g the boys and girls to active parti- 
aption in the public meetings and the 
ork of the committees. 
There is a standing committee on 
cial service, which distributed many 
iskets of food to the poor as a part 
■ the White Gift offering of the 
lurch, in addition to the large cash 

The preaching services have been 
ell attended and the congregations 
jpreciative. One evening was given 

a peace meeting with a si:ver medal 
'Unty contest witli peace declama- 

The prayer meeting has a commend- 
)le regular attendance and participa- 
^n. If the prayer meeting, as has 
:en said, is the thermometer of the 
lurch, then this church is in good 
;alth spiritually. 

Indeed, it is a pleasure to testify 
at I have found a spirit of unity and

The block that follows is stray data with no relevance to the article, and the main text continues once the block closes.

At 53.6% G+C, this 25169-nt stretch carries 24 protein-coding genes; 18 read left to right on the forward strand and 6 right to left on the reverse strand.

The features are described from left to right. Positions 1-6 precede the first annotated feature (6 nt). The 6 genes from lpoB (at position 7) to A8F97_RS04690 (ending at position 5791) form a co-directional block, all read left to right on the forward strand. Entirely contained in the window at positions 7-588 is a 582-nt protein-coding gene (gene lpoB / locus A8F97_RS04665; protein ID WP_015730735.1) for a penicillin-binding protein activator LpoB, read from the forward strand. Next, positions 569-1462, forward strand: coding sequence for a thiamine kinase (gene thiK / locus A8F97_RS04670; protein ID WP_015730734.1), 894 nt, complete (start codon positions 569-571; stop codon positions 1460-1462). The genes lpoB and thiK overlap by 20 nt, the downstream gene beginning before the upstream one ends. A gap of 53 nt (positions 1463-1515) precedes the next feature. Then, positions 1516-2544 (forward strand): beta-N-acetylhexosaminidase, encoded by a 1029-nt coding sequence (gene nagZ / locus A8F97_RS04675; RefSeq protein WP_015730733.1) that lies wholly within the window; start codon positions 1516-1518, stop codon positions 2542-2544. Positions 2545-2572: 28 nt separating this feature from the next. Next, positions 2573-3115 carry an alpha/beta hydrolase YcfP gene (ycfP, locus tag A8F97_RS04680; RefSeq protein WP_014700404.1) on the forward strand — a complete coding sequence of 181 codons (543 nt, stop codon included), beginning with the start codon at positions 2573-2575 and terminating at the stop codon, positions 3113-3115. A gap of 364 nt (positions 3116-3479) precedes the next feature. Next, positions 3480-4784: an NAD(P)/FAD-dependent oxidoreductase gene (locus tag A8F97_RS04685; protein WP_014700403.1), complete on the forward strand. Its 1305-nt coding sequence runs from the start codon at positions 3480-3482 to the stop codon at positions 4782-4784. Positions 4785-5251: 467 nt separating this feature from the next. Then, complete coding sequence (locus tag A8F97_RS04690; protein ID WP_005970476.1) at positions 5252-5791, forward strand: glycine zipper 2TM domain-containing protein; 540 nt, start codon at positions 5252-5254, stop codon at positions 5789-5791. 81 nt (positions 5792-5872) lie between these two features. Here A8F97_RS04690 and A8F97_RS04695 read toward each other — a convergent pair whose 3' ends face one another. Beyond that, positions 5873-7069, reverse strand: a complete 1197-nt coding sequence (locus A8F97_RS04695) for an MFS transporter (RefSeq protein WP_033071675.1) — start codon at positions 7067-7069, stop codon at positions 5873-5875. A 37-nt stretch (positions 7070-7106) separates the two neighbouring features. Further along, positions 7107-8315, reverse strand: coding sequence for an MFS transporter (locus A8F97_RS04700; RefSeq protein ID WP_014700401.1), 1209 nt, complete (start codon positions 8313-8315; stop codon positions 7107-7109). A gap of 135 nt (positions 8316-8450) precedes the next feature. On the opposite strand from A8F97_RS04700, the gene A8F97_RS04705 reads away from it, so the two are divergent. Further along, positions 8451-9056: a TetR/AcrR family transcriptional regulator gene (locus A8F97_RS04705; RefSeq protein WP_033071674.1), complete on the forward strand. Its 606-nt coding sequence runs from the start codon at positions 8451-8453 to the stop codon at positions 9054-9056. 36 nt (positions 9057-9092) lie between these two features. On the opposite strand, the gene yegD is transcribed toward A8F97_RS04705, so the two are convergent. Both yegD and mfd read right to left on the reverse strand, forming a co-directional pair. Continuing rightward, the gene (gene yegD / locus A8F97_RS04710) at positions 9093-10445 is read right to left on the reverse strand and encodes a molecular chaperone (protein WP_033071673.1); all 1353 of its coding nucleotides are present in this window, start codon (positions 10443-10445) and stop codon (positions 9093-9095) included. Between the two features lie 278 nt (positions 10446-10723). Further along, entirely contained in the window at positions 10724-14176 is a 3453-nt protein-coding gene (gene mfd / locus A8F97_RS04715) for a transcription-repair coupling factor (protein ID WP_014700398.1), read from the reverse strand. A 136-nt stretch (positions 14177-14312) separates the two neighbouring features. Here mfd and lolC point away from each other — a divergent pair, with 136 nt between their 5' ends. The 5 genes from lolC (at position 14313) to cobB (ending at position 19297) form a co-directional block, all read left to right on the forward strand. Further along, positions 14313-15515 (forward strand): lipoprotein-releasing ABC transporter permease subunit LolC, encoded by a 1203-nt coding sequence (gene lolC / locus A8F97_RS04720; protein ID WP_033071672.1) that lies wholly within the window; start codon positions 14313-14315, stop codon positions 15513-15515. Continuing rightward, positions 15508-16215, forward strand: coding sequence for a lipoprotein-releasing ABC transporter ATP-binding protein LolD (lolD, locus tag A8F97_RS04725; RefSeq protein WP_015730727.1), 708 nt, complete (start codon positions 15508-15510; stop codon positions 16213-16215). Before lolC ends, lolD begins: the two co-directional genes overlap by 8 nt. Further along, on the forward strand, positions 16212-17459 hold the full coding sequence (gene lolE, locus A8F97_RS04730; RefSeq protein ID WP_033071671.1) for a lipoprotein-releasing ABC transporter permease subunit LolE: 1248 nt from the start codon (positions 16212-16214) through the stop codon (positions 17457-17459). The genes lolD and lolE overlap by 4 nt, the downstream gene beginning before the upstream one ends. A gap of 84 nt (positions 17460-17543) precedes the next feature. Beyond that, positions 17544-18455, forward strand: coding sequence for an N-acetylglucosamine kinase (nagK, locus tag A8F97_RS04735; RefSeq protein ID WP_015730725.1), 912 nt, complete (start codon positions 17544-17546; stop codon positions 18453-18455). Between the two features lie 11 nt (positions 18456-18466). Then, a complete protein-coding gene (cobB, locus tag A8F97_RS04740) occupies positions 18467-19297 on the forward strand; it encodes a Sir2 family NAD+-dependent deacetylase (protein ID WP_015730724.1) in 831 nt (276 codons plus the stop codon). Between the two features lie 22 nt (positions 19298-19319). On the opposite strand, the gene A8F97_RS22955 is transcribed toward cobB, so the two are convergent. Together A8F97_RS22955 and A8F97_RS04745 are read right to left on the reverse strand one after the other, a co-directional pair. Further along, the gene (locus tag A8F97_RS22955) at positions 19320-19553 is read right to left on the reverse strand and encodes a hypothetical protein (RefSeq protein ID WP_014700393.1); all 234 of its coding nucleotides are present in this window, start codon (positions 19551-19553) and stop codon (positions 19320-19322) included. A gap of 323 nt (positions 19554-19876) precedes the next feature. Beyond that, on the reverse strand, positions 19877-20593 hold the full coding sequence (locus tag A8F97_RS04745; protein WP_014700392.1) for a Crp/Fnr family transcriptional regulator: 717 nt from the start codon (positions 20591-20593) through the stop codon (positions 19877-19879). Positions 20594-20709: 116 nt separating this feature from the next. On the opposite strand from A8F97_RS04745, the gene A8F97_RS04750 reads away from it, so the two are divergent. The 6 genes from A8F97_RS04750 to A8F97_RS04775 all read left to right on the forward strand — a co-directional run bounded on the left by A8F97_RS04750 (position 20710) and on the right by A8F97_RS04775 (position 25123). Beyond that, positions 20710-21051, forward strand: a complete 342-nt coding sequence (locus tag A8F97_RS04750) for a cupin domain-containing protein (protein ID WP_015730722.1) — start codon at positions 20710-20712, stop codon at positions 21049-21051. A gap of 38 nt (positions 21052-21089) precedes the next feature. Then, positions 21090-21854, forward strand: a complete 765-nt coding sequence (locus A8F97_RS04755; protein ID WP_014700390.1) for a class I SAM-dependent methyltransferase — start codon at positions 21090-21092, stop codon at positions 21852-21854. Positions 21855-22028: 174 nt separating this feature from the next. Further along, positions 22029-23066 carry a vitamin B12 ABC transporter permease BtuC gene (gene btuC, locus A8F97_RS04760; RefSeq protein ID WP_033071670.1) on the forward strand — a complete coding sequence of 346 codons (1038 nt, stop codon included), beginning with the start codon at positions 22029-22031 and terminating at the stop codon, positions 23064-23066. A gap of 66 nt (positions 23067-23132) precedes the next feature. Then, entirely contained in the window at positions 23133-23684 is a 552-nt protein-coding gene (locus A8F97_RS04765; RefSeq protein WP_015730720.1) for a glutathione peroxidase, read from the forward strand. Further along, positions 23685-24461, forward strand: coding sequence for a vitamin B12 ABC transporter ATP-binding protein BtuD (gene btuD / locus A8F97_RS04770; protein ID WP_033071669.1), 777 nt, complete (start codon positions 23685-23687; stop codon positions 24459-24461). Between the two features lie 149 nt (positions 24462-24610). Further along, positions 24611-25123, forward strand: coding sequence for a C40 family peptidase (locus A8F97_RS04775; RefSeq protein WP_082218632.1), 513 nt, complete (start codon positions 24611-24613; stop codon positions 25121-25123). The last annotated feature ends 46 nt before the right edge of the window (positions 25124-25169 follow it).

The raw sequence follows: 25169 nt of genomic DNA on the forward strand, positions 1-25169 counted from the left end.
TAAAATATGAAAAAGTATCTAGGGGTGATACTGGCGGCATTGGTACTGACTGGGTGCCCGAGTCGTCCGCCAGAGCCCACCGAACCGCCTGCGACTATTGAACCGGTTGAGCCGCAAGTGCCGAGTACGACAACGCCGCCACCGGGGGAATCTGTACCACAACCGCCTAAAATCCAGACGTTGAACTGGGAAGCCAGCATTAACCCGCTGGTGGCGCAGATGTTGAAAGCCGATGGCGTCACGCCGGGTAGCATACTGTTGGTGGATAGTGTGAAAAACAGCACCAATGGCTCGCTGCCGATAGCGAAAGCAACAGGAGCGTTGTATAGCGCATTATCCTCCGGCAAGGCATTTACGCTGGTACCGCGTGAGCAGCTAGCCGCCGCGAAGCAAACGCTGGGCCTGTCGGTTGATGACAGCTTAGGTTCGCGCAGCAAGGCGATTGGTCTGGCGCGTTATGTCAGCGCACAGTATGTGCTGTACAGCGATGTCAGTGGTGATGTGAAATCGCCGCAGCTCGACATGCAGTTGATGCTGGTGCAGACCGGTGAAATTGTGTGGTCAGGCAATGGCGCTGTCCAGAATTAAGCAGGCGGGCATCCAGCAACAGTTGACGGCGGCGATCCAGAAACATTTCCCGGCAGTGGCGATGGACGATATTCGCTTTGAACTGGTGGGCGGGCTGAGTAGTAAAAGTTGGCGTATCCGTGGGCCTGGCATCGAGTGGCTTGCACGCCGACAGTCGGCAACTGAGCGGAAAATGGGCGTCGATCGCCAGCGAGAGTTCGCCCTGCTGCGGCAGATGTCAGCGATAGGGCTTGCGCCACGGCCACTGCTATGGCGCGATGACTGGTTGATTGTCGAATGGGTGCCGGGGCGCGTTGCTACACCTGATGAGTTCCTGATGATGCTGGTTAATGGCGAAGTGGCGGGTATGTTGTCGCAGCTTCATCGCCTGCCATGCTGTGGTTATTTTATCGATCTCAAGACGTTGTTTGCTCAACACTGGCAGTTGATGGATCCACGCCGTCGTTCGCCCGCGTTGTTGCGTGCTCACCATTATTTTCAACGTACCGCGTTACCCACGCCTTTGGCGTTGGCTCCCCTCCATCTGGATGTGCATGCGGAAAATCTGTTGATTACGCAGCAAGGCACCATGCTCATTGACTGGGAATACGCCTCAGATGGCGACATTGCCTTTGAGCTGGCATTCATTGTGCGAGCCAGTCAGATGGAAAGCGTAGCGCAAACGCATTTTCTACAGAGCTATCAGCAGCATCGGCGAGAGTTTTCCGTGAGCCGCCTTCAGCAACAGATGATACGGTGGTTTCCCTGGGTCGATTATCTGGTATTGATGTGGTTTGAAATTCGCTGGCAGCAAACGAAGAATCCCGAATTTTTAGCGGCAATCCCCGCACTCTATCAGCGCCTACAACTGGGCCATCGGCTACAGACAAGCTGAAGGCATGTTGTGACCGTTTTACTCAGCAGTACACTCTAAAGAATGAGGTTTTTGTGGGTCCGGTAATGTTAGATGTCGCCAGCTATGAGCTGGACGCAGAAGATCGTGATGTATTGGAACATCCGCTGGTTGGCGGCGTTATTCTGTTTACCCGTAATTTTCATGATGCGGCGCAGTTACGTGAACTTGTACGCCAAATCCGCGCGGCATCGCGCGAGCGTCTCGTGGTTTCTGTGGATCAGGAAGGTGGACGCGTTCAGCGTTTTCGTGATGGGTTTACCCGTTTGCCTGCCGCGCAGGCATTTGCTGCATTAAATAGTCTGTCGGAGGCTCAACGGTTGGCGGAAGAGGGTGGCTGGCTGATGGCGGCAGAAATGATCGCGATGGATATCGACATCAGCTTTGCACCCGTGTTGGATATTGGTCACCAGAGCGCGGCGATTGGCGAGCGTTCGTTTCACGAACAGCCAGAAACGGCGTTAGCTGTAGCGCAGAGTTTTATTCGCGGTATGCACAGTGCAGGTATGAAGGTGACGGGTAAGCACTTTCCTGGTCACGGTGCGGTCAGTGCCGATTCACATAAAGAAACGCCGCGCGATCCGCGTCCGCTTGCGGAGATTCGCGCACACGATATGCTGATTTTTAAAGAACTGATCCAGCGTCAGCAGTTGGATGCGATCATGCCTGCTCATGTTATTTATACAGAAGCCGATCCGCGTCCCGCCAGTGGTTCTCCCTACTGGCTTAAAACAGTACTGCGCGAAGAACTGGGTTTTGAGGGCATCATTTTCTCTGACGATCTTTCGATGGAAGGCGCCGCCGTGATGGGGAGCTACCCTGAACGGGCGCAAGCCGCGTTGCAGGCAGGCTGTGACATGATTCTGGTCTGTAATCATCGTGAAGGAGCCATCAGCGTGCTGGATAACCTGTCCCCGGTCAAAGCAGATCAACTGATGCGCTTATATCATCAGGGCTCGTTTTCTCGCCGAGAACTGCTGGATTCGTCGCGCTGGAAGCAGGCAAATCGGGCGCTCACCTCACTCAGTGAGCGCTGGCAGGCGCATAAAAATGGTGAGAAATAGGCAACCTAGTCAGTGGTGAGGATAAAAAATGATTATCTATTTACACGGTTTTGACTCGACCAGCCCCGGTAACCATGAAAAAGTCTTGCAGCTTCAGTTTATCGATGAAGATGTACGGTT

llowship, of hospitality and coopera- 
5n, of eagerness to win souls and of 
liritual Christian living, which is 
)ove the average of churches I have 
^en permitted to know. Sunday school 
asses have visiting programs and 
embers have autos at the disposition 

those who cannot attend unless con- 
■yanee is supplied. 

There is also an extensive list of 
lends of the church who are not yet 
embers, new people in the district 
id parents whose children are in the 
Jnday school, which gives hope for 
■owth of membership. The congrega- 

tion will participate in the union meet- 
ings during the week of prayer and is 
planning for a revival meeting begin- 
ning the latter |)art of February. 

The students of the College and 
Seminary have their own religious ac- 
tivities, their daily chapel, and weekly 
devotional meetings, and Gospel Team 
programs which develop the spiritual